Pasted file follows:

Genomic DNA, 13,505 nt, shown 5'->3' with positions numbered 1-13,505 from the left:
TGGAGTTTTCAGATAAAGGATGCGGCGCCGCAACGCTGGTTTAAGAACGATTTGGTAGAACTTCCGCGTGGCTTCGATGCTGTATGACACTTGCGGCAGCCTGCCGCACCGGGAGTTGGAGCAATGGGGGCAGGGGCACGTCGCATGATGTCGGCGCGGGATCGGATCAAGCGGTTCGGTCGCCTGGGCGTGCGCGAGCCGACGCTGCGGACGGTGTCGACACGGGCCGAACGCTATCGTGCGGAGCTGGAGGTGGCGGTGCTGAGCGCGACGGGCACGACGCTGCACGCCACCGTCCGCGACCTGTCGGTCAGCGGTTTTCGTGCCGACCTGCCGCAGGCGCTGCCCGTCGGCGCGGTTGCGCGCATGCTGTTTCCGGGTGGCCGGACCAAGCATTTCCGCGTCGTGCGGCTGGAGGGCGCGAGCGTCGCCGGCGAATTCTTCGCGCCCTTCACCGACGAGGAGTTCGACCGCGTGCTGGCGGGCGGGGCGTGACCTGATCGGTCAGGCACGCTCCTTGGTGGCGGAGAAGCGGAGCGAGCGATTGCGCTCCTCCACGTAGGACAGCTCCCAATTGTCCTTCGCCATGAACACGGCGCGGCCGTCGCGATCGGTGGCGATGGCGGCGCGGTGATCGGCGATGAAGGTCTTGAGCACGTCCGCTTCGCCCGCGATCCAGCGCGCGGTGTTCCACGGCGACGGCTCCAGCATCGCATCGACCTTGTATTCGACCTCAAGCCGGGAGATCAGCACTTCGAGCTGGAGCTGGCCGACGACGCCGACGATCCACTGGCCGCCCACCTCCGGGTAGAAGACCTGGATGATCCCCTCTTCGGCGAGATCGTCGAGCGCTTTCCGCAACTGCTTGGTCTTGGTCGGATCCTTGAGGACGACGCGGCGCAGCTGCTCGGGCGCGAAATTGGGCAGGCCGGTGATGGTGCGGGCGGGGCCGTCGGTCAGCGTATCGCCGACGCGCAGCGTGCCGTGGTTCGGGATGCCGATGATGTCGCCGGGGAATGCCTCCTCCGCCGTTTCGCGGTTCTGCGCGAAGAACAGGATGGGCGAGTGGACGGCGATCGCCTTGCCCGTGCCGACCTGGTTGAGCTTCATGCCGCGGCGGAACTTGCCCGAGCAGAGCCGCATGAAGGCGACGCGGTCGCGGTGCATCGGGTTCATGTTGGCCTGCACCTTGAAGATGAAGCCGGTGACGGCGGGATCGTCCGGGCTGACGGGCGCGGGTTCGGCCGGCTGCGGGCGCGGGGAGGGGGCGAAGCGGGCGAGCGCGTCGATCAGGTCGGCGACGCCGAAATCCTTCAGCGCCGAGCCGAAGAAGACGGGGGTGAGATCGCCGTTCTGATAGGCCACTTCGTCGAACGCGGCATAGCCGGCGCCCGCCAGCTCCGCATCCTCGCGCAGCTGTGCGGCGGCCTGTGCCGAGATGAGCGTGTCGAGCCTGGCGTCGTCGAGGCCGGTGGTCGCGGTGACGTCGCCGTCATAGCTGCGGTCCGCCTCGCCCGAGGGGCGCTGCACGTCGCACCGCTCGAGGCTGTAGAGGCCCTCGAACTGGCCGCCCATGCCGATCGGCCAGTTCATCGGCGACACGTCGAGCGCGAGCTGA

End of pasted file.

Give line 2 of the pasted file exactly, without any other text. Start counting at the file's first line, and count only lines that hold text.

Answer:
TGGAGTTTTCAGATAAAGGATGCGGCGCCGCAACGCTGGTTTAAGAACGATTTGGTAGAACTTCCGCGTGGCTTCGATGCTGTATGACACTTGCGGCAGCCTGCCGCACCGGGAGTTGGAGCAATGGGGGCAGGGGCACGTCGCATGATGTCGGCGCGGGATCGGATCAAGCGGTTCGGTCGCCTGGGCGTGCGCGAGCCGACGCTGCGGACGGTGTCGACACGGGCCGAACGCTATCGTGCGGAGCTGGAGGTGGCGGTGCTGAGCGCGACGGGCACGACGCTGCACGCCACCGTCCGCGACCTGTCGGTCAGCGGTTTTCGTGCCGACCTGCCGCAGGCGCTGCCCGTCGGCGCGGTTGCGCGCATGCTGTTTCCGGGTGGCCGGACCAAGCATTTCCGCGTCGTGCGGCTGGAGGGCGCGAGCGTCGCCGGCGAATTCTTCGCGCCCTTCACCGACGAGGAGTTCGACCGCGTGCTGGCGGGCGGGGCGTGACCTGATCGGTCAGGCACGCTCCTTGGTGGCGGAGAAGCGGAGCGAGCGATTGCGCTCCTCCACGTAGGACAGCTCCCAATTGTCCTTCGCCATGAACACGGCGCGGCCGTCGCGATCGGTGGCGATGGCGGCGCGGTGATCGGCGATGAAGGTCTTGAGCACGTCCGCTTCGCCCGCGATCCAGCGCGCGGTGTTCCACGGCGACGGCTCCAGCATCGCATCGACCTTGTATTCGACCTCAAGCCGGGAGATCAGCACTTCGAGCTGGAGCTGGCCGACGACGCCGACGATCCACTGGCCGCCCACCTCCGGGTAGAAGACCTGGATGATCCCCTCTTCGGCGAGATCGTCGAGCGCTTTCCGCAACTGCTTGGTCTTGGTCGGATCCTTGAGGACGACGCGGCGCAGCTGCTCGGGCGCGAAATTGGGCAGGCCGGTGATGGTGCGGGCGGGGCCGTCGGTCAGCGTATCGCCGACGCGCAGCGTGCCGTGGTTCGGGATGCCGATGATGTCGCCGGGGAATGCCTCCTCCGCCGTTTCGCGGTTCTGCGCGAAGAACAGGATGGGCGAGTGGACGGCGATCGCCTTGCCCGTGCCGACCTGGTTGAGCTTCATGCCGCGGCGGAACTTGCCCGAGCAGAGCCGCATGAAGGCGACGCGGTCGCGGTGCATCGGGTTCATGTTGGCCTGCACCTTGAAGATGAAGCCGGTGACGGCGGGATCGTCCGGGCTGACGGGCGCGGGTTCGGCCGGCTGCGGGCGCGGGGAGGGGGCGAAGCGGGCGAGCGCGTCGATCAGGTCGGCGACGCCGAAATCCTTCAGCGCCGAGCCGAAGAAGACGGGGGTGAGATCGCCGTTCTGATAGGCCACTTCGTCGAACGCGGCATAGCCGGCGCCCGCCAGCTCCGCATCCTCGCGCAGCTGTGCGGCGGCCTGTGCCGAGATGAGCGTGTCGAGCCTGGCGTCGTCGAGGCCGGTGGTCGCGGTGACGTCGCCGTCATAGCTGCGGTCCGCCTCGCCCGAGGGGCGCTGCACGTCGCACCGCTCGAGGCTGTAGAGGCCCTCGAACTGGCCGCCCATGCCGATCGGCCAGTTCATCGGCGACACGTCGAGCGCGAGCTGA